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|Issued:||April 15, 2011|
|Subject:||Guidance to Financial Institutions on Transactions Involving Banking Activities by Entities Originating in the Transnistria Region of Moldova|
The Financial Crimes Enforcement Network (FinCEN) is issuing this Advisory to inform and assist the financial industry with detecting and reporting suspicious activity relating to Transnistria, a region that operates as an unrecognized separatist area in the country of Moldova. A previous alert issued by a U.S. regulatory authority highlighted warnings issued by the Deputy Governor of the National Bank of Moldova concerning unauthorized banking activities of Transnistrian entities.1 These entities are not authorized financial institutions of Moldova and, as such, are not required to obtain or maintain transaction records or customer identification information, or file reports of suspicious transactions with the Moldovan authorities. The National Bank of Moldova has identified the following entities as those acting as unauthorized financial institutions:
|Trans-Dniester Republican Bank||Tiraspol|
|Sberbank [public information suggests this entity is not affiliated with Sberbank headquartered in Russia]||Tiraspol|
|Elektronny Regionalny Bank LAMINAT||Tiraspol|
|Social Development Benderysotsbank||Bendery|
|Businessinvestbank (formerly known as Gazprombank) [public information suggests this entity is not affiliated with Gazprombank headquartered in Russia]||Tiraspol|
Through recent meetings with Moldovan officials, FinCEN confirmed the Transnistria region may still present a vulnerability to U.S. financial institutions that offer financial services or maintain correspondent account relationships for financial institutions in Transnistria. Currently, the anti-money laundering laws of Moldova are not being enforced against banks operating within Transnistria because financial institutions within this specific region are not under the supervision of the Moldovan government. Despite the previous warning to the international community by the National Bank of Moldova, large wire transfers are still being routed out of the Transnistria region and into financial institutions in other jurisdictions. Further, publicly available information indicates the lack of oversight in the Transnistria region encourages criminal activities and the movement of proceeds from smuggling and trafficking.2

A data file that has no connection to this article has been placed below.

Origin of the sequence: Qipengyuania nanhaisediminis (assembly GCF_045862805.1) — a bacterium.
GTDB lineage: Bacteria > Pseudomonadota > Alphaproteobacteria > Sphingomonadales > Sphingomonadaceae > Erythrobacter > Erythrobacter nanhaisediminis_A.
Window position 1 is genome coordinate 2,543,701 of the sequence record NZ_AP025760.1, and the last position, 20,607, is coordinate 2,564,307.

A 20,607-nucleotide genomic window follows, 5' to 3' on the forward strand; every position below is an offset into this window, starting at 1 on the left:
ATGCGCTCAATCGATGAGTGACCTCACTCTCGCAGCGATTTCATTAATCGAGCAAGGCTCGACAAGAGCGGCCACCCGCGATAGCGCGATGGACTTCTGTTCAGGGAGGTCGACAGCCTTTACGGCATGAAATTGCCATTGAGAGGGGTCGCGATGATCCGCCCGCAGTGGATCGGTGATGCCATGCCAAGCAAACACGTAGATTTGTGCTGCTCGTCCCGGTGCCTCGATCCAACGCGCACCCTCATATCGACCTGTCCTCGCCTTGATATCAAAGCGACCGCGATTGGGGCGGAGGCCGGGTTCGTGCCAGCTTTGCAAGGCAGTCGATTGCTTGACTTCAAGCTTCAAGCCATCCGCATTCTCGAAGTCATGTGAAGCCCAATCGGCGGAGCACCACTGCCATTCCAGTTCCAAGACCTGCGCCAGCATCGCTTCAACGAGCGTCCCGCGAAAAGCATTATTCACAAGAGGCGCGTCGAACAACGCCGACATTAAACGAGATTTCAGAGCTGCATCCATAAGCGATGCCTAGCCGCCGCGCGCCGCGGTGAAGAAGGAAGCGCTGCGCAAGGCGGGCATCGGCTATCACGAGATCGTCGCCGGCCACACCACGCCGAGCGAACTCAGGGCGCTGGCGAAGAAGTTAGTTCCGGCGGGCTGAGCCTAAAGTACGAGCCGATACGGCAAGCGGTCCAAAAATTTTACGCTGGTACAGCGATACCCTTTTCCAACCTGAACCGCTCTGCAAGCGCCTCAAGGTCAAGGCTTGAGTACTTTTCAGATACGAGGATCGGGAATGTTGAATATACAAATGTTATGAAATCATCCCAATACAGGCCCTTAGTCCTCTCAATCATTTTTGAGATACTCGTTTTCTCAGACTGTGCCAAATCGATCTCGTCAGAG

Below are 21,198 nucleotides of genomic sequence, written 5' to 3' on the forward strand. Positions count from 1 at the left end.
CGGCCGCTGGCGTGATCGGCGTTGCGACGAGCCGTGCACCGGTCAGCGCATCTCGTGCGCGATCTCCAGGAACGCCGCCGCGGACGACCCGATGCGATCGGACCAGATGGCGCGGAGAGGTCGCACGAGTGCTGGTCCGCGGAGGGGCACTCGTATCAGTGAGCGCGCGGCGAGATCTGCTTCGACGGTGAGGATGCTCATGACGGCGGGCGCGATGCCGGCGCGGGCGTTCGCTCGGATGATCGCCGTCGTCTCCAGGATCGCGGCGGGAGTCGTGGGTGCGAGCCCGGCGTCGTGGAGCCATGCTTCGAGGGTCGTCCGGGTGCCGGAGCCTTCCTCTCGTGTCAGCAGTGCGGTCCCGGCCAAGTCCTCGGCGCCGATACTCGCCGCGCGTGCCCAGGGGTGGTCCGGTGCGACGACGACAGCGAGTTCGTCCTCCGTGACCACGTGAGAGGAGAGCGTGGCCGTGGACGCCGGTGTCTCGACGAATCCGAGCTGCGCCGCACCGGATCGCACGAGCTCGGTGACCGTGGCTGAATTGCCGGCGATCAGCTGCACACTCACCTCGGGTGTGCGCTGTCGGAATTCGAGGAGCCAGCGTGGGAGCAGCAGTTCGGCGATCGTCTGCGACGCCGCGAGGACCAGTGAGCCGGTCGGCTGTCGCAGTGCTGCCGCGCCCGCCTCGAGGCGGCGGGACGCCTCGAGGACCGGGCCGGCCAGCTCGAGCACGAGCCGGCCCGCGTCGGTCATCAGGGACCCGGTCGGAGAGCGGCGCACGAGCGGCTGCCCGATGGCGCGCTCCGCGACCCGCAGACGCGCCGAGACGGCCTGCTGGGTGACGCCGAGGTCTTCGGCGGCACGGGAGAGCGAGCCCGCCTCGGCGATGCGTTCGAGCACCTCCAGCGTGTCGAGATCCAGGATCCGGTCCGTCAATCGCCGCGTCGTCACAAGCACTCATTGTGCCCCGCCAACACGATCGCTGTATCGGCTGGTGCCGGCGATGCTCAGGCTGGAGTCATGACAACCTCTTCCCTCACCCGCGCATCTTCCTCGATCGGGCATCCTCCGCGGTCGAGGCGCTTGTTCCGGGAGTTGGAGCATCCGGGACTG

FinCEN reminds U.S. financial institutions that hold foreign correspondent accounts, to conduct due diligence as required by 31 CFR § 1010.630(a) when assessing the money laundering risk presented by accounts with financial institutions in this region of Moldova. Additionally, if a U.S. financial institution knows, suspects, or has reason to suspect that a transaction involves funds derived from illegal activity or that a customer has otherwise engaged in activities indicative of money laundering, terrorist financing, or other violation of federal law or regulation, the financial institution shall file a Suspicious Activity Report. 3
FinCEN will continue analyzing information from the Transnistria region of Moldova in an effort to aid in the detection and deterrence of illicit persons in that region gaining access to the U.S. financial sector. Questions or comments regarding the contents of this Advisory should be addressed to the FinCEN Regulatory Helpline at 800-949-2732.